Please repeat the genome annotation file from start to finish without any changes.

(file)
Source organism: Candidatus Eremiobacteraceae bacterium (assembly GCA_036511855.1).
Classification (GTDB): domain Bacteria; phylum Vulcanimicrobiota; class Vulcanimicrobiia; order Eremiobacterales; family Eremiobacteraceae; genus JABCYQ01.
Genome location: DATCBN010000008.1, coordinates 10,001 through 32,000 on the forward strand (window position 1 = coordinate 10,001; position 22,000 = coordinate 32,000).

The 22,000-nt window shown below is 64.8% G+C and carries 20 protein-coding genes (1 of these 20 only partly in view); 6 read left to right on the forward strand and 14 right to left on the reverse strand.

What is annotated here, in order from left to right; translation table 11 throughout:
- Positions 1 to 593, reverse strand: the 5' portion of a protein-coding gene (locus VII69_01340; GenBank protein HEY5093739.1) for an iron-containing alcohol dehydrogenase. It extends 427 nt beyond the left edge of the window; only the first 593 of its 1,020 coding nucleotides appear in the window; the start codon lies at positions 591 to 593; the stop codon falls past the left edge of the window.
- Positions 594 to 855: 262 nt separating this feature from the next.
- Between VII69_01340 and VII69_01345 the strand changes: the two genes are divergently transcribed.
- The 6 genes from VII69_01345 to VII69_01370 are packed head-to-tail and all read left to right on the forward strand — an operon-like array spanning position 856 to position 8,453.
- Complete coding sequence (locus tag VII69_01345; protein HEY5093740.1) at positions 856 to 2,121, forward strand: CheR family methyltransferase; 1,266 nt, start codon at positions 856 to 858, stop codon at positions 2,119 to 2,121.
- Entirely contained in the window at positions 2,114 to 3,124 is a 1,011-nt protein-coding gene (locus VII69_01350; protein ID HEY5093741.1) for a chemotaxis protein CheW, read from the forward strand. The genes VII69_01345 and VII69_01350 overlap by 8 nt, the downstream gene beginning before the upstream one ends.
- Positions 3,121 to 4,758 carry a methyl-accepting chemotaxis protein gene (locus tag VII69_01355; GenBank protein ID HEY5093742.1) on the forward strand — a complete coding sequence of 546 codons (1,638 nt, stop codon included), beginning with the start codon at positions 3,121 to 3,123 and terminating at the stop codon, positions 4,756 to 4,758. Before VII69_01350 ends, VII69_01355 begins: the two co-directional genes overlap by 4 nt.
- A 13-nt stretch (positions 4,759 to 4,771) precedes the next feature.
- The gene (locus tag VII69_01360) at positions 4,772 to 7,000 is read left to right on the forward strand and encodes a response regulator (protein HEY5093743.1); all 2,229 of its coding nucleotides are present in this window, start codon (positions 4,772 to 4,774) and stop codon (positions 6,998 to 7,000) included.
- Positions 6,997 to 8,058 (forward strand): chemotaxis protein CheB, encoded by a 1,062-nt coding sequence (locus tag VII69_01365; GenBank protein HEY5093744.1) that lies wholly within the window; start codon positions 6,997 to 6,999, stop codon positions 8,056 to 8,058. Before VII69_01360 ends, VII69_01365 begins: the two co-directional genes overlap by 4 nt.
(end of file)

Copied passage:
Source organism: Candidatus Eremiobacteraceae bacterium (assembly GCA_036511855.1).
Classification (GTDB): domain Bacteria; phylum Vulcanimicrobiota; class Vulcanimicrobiia; order Eremiobacterales; family Eremiobacteraceae; genus JABCYQ01.
Genome location: DATCBN010000008.1, coordinates 10,001 through 32,000 on the forward strand (window position 1 = coordinate 10,001; position 22,000 = coordinate 32,000).

The 22,000-nt window shown below is 64.8% G+C and carries 20 protein-coding genes (1 of these 20 only partly in view); 6 read left to right on the forward strand and 14 right to left on the reverse strand.

What is annotated here, in order from left to right; translation table 11 throughout:
- Positions 1 to 593, reverse strand: the 5' portion of a protein-coding gene (locus VII69_01340; GenBank protein HEY5093739.1) for an iron-containing alcohol dehydrogenase. It extends 427 nt beyond the left edge of the window; only the first 593 of its 1,020 coding nucleotides appear in the window; the start codon lies at positions 591 to 593; the stop codon falls past the left edge of the window.
- Positions 594 to 855: 262 nt separating this feature from the next.
- Between VII69_01340 and VII69_01345 the strand changes: the two genes are divergently transcribed.
- The 6 genes from VII69_01345 to VII69_01370 are packed head-to-tail and all read left to right on the forward strand — an operon-like array spanning position 856 to position 8,453.
- Complete coding sequence (locus tag VII69_01345; protein HEY5093740.1) at positions 856 to 2,121, forward strand: CheR family methyltransferase; 1,266 nt, start codon at positions 856 to 858, stop codon at positions 2,119 to 2,121.
- Entirely contained in the window at positions 2,114 to 3,124 is a 1,011-nt protein-coding gene (locus VII69_01350; protein ID HEY5093741.1) for a chemotaxis protein CheW, read from the forward strand. The genes VII69_01345 and VII69_01350 overlap by 8 nt, the downstream gene beginning before the upstream one ends.
- Positions 3,121 to 4,758 carry a methyl-accepting chemotaxis protein gene (locus tag VII69_01355; GenBank protein ID HEY5093742.1) on the forward strand — a complete coding sequence of 546 codons (1,638 nt, stop codon included), beginning with the start codon at positions 3,121 to 3,123 and terminating at the stop codon, positions 4,756 to 4,758. Before VII69_01350 ends, VII69_01355 begins: the two co-directional genes overlap by 4 nt.
- A 13-nt stretch (positions 4,759 to 4,771) precedes the next feature.
- The gene (locus tag VII69_01360) at positions 4,772 to 7,000 is read left to right on the forward strand and encodes a response regulator (protein HEY5093743.1); all 2,229 of its coding nucleotides are present in this window, start codon (positions 4,772 to 4,774) and stop codon (positions 6,998 to 7,000) included.
- Positions 6,997 to 8,058 (forward strand): chemotaxis protein CheB, encoded by a 1,062-nt coding sequence (locus tag VII69_01365; GenBank protein HEY5093744.1) that lies wholly within the window; start codon positions 6,997 to 6,999, stop codon positions 8,056 to 8,058. Before VII69_01360 ends, VII69_01365 begins: the two co-directional genes overlap by 4 nt.